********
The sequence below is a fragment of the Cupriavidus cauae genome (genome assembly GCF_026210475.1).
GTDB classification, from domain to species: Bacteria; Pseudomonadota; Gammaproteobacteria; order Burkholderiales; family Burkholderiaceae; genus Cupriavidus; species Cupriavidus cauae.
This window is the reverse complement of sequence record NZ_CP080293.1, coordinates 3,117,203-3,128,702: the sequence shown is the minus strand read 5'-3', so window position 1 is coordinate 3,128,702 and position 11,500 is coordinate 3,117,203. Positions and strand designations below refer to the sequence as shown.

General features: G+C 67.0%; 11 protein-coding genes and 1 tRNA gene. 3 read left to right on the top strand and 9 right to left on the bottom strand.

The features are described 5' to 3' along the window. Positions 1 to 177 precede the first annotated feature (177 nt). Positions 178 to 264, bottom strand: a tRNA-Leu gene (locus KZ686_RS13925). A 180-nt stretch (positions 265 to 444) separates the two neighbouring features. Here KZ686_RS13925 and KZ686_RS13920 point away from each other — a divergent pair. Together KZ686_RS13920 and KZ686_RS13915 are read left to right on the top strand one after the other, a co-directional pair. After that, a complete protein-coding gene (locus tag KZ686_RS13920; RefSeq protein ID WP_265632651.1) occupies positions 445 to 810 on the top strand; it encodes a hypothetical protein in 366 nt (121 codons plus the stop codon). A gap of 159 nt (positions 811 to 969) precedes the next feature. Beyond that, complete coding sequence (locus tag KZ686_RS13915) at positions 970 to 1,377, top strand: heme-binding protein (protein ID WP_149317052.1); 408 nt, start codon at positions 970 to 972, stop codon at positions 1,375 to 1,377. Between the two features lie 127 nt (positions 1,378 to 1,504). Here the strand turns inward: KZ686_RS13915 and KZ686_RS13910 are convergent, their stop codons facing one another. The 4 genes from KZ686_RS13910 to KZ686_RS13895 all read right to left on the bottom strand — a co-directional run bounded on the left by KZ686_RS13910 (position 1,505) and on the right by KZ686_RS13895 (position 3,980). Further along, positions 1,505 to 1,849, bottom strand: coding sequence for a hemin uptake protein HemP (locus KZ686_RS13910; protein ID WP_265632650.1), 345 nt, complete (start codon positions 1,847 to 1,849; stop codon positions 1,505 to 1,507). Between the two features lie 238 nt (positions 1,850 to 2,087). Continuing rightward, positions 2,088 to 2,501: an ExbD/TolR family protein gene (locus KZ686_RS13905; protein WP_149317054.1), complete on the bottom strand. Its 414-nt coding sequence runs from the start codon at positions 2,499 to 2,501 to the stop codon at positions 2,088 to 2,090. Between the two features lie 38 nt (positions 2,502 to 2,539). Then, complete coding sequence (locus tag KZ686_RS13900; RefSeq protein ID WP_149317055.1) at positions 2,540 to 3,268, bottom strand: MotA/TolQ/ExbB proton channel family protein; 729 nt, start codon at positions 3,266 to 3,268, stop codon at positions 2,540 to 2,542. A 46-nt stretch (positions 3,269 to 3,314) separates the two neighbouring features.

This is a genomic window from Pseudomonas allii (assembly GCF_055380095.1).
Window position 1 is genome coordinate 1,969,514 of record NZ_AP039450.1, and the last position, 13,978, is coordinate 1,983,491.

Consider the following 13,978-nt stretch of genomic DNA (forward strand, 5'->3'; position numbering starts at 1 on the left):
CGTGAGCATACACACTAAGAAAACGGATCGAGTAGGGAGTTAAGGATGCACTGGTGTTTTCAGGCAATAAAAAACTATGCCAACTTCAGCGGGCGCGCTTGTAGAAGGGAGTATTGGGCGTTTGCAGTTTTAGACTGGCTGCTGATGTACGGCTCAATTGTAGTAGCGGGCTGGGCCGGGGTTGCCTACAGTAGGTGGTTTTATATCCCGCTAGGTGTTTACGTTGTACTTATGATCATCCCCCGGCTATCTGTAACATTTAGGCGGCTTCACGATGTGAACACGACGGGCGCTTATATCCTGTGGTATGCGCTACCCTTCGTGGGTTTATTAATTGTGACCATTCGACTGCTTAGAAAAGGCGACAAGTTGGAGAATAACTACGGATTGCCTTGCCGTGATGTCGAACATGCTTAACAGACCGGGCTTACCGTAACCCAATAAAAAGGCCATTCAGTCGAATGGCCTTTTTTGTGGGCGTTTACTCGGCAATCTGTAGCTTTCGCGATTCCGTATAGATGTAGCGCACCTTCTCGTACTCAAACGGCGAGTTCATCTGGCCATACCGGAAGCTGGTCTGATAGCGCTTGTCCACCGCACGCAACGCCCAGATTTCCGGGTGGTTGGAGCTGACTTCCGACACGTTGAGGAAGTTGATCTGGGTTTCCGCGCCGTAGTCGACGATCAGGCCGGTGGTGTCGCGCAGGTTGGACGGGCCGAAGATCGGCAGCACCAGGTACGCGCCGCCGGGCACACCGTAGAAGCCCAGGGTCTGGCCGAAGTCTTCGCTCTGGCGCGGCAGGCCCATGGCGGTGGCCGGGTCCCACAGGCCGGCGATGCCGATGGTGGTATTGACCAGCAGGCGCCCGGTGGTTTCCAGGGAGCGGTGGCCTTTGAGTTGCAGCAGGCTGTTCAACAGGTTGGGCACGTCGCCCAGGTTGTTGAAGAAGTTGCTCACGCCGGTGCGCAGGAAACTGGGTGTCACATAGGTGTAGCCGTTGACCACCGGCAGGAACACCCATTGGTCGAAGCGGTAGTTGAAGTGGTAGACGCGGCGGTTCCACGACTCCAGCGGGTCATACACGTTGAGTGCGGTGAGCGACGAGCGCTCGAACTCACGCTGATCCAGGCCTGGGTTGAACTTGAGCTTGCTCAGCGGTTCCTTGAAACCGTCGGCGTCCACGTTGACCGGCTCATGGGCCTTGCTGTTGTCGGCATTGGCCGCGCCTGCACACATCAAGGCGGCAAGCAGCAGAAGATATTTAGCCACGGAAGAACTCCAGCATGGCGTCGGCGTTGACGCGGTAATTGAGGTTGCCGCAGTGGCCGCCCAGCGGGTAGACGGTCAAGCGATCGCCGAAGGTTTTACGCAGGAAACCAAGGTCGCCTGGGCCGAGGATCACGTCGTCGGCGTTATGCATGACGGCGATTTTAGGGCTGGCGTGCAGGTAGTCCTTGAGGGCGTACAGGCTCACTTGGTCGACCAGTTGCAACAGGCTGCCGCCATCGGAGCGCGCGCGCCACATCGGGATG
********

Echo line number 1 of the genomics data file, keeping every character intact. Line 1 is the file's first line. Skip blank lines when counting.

The sequence below is a fragment of the Cupriavidus cauae genome (genome assembly GCF_026210475.1).